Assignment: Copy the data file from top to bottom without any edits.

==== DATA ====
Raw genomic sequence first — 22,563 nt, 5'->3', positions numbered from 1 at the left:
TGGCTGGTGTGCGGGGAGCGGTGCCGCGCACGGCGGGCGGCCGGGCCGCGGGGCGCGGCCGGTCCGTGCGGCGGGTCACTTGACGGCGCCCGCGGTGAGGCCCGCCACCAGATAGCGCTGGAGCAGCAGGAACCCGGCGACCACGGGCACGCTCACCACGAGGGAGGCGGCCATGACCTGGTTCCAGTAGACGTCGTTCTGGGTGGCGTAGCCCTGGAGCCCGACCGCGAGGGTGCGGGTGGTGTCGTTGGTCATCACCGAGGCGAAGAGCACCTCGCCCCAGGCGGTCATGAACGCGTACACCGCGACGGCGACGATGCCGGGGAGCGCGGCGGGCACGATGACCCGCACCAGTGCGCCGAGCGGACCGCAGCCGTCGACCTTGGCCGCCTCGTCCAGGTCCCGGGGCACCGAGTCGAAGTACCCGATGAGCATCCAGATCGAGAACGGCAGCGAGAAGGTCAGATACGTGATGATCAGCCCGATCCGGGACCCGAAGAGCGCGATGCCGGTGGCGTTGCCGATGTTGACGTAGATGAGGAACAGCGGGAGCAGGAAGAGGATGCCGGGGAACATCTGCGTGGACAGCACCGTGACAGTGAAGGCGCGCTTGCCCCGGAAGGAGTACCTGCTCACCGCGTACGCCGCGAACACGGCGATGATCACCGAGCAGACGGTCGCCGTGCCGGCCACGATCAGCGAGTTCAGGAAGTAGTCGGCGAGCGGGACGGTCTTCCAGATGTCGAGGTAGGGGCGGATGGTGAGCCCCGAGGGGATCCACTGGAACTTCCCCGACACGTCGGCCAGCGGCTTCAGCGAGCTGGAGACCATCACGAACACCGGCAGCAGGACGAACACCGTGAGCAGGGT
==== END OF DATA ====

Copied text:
Raw genomic sequence first — 22,563 nt, 5'->3', positions numbered from 1 at the left:
TGGCTGGTGTGCGGGGAGCGGTGCCGCGCACGGCGGGCGGCCGGGCCGCGGGGCGCGGCCGGTCCGTGCGGCGGGTCACTTGACGGCGCCCGCGGTGAGGCCCGCCACCAGATAGCGCTGGAGCAGCAGGAACCCGGCGACCACGGGCACGCTCACCACGAGGGAGGCGGCCATGACCTGGTTCCAGTAGACGTCGTTCTGGGTGGCGTAGCCCTGGAGCCCGACCGCGAGGGTGCGGGTGGTGTCGTTGGTCATCACCGAGGCGAAGAGCACCTCGCCCCAGGCGGTCATGAACGCGTACACCGCGACGGCGACGATGCCGGGGAGCGCGGCGGGCACGATGACCCGCACCAGTGCGCCGAGCGGACCGCAGCCGTCGACCTTGGCCGCCTCGTCCAGGTCCCGGGGCACCGAGTCGAAGTACCCGATGAGCATCCAGATCGAGAACGGCAGCGAGAAGGTCAGATACGTGATGATCAGCCCGATCCGGGACCCGAAGAGCGCGATGCCGGTGGCGTTGCCGATGTTGACGTAGATGAGGAACAGCGGGAGCAGGAAGAGGATGCCGGGGAACATCTGCGTGGACAGCACCGTGACAGTGAAGGCGCGCTTGCCCCGGAAGGAGTACCTGCTCACCGCGTACGCCGCGAACACGGCGATGATCACCGAGCAGACGGTCGCCGTGCCGGCCACGATCAGCGAGTTCAGGAAGTAGTCGGCGAGCGGGACGGTCTTCCAGATGTCGAGGTAGGGGCGGATGGTGAGCCCCGAGGGGATCCACTGGAACTTCCCCGACACGTCGGCCAGCGGCTTCAGCGAGCTGGAGACCATCACGAACACCGGCAGCAGGACGAACACCGTGAGCAGGGT